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Predictive power

Modified BMI formulas help predict cancer risk

Lung carcinoma. Modifying the BMI formula can increase its predictive power in predicting lung cancer risk for non-smokers. Photo: Flickr / euthman
Lower values for x in kg/m(x) affect power of BMI in predicting cancer risk
Results suggest possibility of a range of scaling for BMI for different uses

Modifying the formula used to calculate BMI can make it more accurate as a predictor of different forms of cancer, according to a new study in the American Journal of Epidemiology.

The authors say that lowering the value by which the patient’s height is multiplied makes it a more powerful predictor of cancer risks, including endometrial cancer, lung cancer in non-smokers, and post-menopausal breast cancer.

Noting that BMI has long been known to be an imperfect measurement of an individual’s weight, lead author Geoffrey Kabat, senior epidemiologist in the department of epidemiology & population health at Yeshiva University, said: “when using weight and height data, a single BMI formula may not be appropriate for all populations and all diseases.”

BMI is calculated by taking a person’s weight in kilograms and dividing it by their height in metres raised to the power of two, normally written as kg/m2. However, the researchers for this paper examined how modifying the power that the individual’s height is raised by – the x in kg/mx – influenced its association with the risk of 19 different kinds of cancer.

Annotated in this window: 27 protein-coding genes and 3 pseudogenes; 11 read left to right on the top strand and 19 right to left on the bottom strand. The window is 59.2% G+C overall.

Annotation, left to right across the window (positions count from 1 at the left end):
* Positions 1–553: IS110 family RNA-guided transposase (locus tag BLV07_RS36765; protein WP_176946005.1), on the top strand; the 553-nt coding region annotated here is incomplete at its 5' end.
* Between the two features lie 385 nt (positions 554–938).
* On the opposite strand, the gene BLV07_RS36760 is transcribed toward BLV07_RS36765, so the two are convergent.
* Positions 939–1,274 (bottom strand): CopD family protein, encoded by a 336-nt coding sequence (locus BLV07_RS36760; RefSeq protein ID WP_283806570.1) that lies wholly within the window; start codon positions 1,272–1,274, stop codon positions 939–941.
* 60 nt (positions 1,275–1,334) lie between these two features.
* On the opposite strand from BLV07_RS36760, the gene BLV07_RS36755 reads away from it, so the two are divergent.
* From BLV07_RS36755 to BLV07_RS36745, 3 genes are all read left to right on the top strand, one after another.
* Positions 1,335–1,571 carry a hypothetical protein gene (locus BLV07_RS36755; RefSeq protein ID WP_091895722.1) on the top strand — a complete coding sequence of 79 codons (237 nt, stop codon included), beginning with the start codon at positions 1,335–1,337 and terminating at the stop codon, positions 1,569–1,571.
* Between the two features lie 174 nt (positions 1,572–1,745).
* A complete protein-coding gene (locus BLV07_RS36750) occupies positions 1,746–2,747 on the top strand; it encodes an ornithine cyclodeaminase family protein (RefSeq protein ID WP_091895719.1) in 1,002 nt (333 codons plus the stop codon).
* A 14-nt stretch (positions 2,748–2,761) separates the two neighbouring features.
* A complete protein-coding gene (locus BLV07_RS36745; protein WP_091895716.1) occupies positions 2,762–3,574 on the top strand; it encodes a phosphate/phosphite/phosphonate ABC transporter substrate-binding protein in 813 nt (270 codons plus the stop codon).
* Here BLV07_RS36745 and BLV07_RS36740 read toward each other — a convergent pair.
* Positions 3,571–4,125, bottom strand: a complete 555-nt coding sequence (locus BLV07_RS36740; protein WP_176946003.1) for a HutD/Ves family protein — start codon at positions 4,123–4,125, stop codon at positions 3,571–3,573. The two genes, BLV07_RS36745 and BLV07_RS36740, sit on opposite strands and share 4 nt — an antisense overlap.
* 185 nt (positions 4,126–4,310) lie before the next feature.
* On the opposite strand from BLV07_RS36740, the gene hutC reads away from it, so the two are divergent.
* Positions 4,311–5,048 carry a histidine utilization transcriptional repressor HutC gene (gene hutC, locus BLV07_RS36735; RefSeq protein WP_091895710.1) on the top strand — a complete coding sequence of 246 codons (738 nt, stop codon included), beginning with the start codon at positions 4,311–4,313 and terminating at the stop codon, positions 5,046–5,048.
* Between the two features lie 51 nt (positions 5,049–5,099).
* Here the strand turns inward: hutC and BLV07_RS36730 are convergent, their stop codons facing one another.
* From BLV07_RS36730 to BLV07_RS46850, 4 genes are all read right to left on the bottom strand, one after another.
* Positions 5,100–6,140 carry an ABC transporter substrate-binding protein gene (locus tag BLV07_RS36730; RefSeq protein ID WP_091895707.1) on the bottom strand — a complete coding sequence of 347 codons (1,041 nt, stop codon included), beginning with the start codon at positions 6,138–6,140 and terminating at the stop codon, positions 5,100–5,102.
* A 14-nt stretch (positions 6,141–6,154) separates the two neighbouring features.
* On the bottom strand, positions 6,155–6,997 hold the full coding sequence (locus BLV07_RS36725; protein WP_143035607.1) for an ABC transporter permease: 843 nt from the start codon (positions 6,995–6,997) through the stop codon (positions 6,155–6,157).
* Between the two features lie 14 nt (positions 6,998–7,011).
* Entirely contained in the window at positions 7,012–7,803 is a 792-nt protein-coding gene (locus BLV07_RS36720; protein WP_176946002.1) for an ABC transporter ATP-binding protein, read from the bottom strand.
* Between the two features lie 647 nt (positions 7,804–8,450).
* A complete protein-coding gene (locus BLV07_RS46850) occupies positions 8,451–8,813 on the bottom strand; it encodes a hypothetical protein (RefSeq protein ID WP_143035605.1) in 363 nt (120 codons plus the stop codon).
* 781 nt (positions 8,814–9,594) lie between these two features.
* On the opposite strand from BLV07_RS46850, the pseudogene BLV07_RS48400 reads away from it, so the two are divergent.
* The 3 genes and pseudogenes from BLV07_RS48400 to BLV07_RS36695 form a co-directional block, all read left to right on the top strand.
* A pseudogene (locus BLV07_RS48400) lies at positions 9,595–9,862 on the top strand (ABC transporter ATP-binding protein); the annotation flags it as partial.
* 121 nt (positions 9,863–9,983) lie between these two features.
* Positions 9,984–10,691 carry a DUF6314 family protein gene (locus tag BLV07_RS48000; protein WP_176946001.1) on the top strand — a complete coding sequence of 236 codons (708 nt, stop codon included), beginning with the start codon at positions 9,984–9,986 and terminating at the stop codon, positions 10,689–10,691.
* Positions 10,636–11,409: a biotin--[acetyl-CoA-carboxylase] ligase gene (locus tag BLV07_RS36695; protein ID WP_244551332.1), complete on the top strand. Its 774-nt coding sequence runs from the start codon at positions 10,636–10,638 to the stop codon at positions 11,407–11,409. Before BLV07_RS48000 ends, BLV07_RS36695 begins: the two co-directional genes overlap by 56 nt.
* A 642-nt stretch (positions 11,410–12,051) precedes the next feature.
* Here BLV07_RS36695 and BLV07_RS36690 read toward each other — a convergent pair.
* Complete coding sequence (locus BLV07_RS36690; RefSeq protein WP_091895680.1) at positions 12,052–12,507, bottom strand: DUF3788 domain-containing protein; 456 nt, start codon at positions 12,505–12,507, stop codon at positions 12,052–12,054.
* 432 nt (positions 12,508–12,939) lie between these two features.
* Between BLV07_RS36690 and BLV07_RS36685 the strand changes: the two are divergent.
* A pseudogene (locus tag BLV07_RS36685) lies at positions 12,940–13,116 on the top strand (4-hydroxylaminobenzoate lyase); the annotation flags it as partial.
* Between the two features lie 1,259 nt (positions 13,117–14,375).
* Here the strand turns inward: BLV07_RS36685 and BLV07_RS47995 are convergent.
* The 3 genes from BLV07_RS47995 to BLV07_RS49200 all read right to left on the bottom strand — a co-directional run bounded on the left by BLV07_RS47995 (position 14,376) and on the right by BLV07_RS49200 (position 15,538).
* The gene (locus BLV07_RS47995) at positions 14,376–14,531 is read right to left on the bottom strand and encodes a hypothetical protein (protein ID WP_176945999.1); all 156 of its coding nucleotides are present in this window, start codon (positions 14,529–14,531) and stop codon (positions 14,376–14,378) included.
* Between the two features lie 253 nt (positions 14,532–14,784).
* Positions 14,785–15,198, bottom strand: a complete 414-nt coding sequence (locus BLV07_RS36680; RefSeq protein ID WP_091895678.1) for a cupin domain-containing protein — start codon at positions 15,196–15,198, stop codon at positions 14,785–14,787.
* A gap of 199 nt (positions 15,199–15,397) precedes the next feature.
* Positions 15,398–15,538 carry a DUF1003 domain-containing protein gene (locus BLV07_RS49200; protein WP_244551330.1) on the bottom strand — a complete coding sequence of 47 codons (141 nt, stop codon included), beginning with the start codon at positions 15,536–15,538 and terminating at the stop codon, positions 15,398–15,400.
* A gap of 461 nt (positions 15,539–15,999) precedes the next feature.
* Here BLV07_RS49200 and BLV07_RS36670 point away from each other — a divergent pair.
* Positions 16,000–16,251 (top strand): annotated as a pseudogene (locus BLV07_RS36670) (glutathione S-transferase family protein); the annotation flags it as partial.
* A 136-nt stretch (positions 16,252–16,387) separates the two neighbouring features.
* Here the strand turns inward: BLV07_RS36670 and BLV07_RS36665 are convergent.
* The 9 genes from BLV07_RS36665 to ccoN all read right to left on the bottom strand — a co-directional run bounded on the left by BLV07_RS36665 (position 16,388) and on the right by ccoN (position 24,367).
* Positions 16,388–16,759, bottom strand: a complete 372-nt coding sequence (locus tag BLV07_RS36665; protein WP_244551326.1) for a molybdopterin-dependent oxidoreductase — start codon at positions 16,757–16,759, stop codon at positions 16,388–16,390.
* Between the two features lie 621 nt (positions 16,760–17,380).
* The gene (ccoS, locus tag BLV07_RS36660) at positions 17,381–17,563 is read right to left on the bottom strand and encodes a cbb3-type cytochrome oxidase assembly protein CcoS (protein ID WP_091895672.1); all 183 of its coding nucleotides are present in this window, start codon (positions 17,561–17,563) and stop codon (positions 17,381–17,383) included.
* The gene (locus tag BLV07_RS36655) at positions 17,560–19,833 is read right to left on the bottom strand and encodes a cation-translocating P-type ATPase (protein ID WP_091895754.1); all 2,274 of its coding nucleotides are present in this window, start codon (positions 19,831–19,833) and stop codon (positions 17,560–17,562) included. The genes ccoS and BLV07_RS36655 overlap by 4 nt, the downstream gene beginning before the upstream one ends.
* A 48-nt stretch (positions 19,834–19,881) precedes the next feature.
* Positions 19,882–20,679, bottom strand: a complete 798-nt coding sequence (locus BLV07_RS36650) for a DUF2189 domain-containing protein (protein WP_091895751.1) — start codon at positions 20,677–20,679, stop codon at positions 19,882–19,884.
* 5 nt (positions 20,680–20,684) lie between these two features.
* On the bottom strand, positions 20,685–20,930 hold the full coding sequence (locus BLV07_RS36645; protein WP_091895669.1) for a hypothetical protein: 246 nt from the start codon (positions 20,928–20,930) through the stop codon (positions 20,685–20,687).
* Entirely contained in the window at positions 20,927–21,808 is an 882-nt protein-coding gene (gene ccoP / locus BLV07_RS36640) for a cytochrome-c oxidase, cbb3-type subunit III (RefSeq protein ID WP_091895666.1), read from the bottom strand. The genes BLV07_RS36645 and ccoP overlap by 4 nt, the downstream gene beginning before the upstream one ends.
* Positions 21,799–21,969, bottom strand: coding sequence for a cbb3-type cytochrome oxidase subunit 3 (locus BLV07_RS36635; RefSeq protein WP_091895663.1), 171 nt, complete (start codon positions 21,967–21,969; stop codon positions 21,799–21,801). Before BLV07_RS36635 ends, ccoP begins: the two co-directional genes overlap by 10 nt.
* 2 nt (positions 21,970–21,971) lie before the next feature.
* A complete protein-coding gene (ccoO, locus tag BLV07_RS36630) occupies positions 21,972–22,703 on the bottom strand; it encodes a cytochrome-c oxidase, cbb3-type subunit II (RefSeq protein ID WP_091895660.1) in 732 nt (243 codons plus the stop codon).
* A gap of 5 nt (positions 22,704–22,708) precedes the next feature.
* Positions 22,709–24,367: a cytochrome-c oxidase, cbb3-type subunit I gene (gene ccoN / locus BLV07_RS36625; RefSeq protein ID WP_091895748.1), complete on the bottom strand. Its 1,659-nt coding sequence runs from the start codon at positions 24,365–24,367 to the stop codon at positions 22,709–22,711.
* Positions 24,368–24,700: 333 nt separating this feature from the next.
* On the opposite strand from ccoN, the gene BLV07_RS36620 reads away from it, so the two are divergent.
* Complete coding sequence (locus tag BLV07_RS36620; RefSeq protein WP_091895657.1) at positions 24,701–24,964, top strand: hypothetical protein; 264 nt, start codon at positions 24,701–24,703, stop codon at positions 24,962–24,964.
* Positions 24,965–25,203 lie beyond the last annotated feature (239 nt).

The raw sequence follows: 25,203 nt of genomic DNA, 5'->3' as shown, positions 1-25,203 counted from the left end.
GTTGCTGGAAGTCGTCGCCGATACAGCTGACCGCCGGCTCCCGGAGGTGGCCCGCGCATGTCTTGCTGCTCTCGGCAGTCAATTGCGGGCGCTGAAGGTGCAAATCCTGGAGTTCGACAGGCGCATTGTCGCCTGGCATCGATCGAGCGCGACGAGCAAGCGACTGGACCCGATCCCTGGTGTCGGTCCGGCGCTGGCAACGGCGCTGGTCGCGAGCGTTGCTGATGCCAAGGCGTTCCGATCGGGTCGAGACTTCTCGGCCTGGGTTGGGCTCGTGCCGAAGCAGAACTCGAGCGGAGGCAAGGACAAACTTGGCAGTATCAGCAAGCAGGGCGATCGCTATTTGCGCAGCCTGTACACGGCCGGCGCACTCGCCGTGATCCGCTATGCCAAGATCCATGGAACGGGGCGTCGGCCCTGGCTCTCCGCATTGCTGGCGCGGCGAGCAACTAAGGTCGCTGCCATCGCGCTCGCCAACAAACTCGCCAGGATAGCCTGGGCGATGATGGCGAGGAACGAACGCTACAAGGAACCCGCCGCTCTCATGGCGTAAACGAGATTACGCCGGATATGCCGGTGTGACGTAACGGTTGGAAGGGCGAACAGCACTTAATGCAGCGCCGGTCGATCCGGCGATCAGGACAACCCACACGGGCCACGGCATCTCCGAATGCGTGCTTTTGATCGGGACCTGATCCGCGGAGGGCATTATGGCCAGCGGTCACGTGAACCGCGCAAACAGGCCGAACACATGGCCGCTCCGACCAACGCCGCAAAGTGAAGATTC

While they investigated figures for x from 0 to 3.0, in increments of 0.1, they found that the predictive power of the formula always dropped when x was increased above 2.

The formula Kabat et al found that the following formulas produced the most statistically significant hazard ratios for different kinds of cancer:

  • kg/m0.8 for endometrial cancer;
  • kg.m1.3 for lung cancer in individuals that have never smoked, and
  • kg/m1.7 for postmenopausal breat cancer.

The study used data from the Canadian National Breast Cancer Screening Study, which included 89,835 women screened for breast cancer between 1980-2000.

The authors concluded that their results “suggest that the scaling of weight for height may vary depending on the cancer site and that optimal scaling may be considerably different from kg/m2 or, alternatively, that a range of scaling should be considered when examining the association of body weight with risk of disease.”

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